Mercedes C-Class Estate review

Category: Estate car

Section: Performance & drive

Available fuel types:diesel/plugin elec hybrid, petrol, hybrid, diesel
Available colours:
Mercedes-Benz C-Class Estate
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  • Mercedes-Benz C-Class Estate
  • Mercedes-Benz C-Class Estate
  • Mercedes-Benz C-Class Estate
  • Mercedes-Benz C-Class Estate
  • Mercedes-Benz C-Class Estate
  • Mercedes-Benz C-Class Estate
  • Mercedes-Benz C-Class Estate
  • Mercedes-Benz C-Class Estate
  • Mercedes-Benz C-Class Estate
  • Mercedes-Benz C-Class Estate
  • Mercedes-Benz C-Class Estate
  • Mercedes-Benz C-Class Estate
  • Mercedes-Benz C-Class Estate
  • Mercedes-Benz C-Class Estate
  • Mercedes-Benz C-Class Estate
  • Mercedes-Benz C-Class Estate
RRP £37,535What Car? Target Price from£29,935
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Performance & drive

What it’s like to drive, and how quiet it is

Engine, 0-60mph and gearbox

The C220d is our favourite version. With the same 191bhp 2.0-litre diesel engine as is used by  the larger Mercedes E Class Estate, it provides plenty of low-down grunt and feels fast enough to hold its own against any of its chief rivals. There's also a more powerful 242bhp version of the same engine, badged C300d. The same engine provides the basis for the C300de, in which it’s boosted by a 120bhp electric motor. When the two power plants combine, 302bhp is the result, and that’s enough for it to feel very quick indeed – 0-62mph takes just 5.6secs. Response is instant when you put your foot down at a standstill, and the electric motor proves more than capable of keeping up with urban traffic – or even joining busy motorways – on its own. You should be able to eke over 30 miles of zero-emissions motoring out of it on a full charge, which takes five hours from a domestic socket.

As for the petrol options, the 1.5-litre mild hybrid C200, though, never really feels as fast as its 184bhp power figure suggests. You really have to work it hard to extract what performance is available, especially on hills, and that isn’t always easy because, as with its stablemates, the auto gearbox takes its time to kick down. By contrast, the 2.0-litre engine of the C300 has loads of power; with 254bhp, it’s incredibly responsive and builds speed with ease.

Up at the top end of the range are the performance AMG C43, which, with 385bhp to call upon, manages 0-62mph in just 4.7 seconds. That should be plenty fast enough for most drivers, and it has the added appeal of standard four-wheel drive for extra traction in poor conditions. For those who want even more performance, the savage AMG C63 S tops the range; follow that link to read all about it.

Suspension and ride comfort

All models have conventional steel-sprung suspension that Mercedes calls Agility Control. Sport models have a Comfort version of the setup, which we have yet to try. AMG-Line versions, meanwhile, have a firmer and slightly lowered Sports setup. With this, potholes and lumps cause all versions to fidget noticeably, notably over crests, and the C Class is less comfortable than the equivalent Audi A4 Avant.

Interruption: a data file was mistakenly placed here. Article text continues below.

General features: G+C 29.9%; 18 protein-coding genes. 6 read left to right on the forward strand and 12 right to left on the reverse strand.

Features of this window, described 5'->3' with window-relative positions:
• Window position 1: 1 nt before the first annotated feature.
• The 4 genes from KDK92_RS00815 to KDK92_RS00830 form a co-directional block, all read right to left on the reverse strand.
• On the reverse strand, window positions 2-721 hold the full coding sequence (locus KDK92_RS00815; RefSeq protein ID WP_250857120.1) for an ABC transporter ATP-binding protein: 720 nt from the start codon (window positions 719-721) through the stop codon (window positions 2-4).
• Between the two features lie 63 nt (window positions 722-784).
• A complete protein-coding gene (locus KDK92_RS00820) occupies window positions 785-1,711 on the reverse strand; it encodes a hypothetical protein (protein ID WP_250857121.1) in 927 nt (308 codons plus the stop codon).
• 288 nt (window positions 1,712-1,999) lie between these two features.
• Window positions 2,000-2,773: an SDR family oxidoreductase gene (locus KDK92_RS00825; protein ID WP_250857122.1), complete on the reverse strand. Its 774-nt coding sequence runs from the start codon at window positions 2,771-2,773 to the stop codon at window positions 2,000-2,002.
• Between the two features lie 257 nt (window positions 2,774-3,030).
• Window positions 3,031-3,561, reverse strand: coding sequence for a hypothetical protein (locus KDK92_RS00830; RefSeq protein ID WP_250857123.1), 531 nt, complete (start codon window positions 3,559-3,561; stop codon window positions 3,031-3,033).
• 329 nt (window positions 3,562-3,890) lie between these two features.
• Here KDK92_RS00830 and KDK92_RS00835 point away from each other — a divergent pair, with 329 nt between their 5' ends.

Handling

With what Mercedes calls Agility Control suspension, the C-Class Estate is pretty good to drive, but not as much fun as a BMW 3 Series Touring or even an Audi A4 Avant down a twisty country lane. While the steering is direct and responsive, its weighting is a little inconsistent and doesn’t involve you in the experience as much as it could. 

With its adaptive suspension and quicker steering, the C43 feels more alert when cornering, and four-wheel drive makes its performance usable whatever the weather.

Mercedes-Benz C-Class Estate

Noise and vibration

Unfortunately, the mild-hybrid C200 disappoints in this regard. Even when you’re cruising along, it transmits a noticeable hum and even a little vibration into the car; call for more acceleration and, as the revs rise, so does the racket. The plug-in hybrid C300e is much better, being extremely hushed on electric power alone, with a transition between electric and petrol power that’s largely seamless.

The C220d, meanwhile, is very impressive; when you’re coasting or cruising along, it’s very quiet indeed for a diesel engine. But, again, when you ask for a burst of acceleration, it grows somewhat gruffer, proving more intrusive than the Audi A4 Avant’s diesel engine. While the plug-in C300de uses the same 2.0-litre engine as the C220d, its electric power boost means you won’t need to stretch the engine so often in normal driving. Only when pushing it really hard does the engine noise start to grate. Further credit goes to the brakes, which – unlike those of many electrified cars – switch smoothly between conventional and regenerative braking, so it’s easy to bring the car to a gentle stop. There’s no noticeable lurch between electric and diesel power, either. 

The nine-speed automatic gearbox, while occasionally slow to react, changes gear smoothly and crisply, while the adaptive suspension generates less noise than the conventional steel-sprung setup. Some wind noise is noticeable, though. Excluding the specialist C63, bigger wheels, stiffer suspension and a rorty exhaust make the C43 the noisiest of the lot at a cruise, although that’s all ‘part of the fun’ in a performance car.

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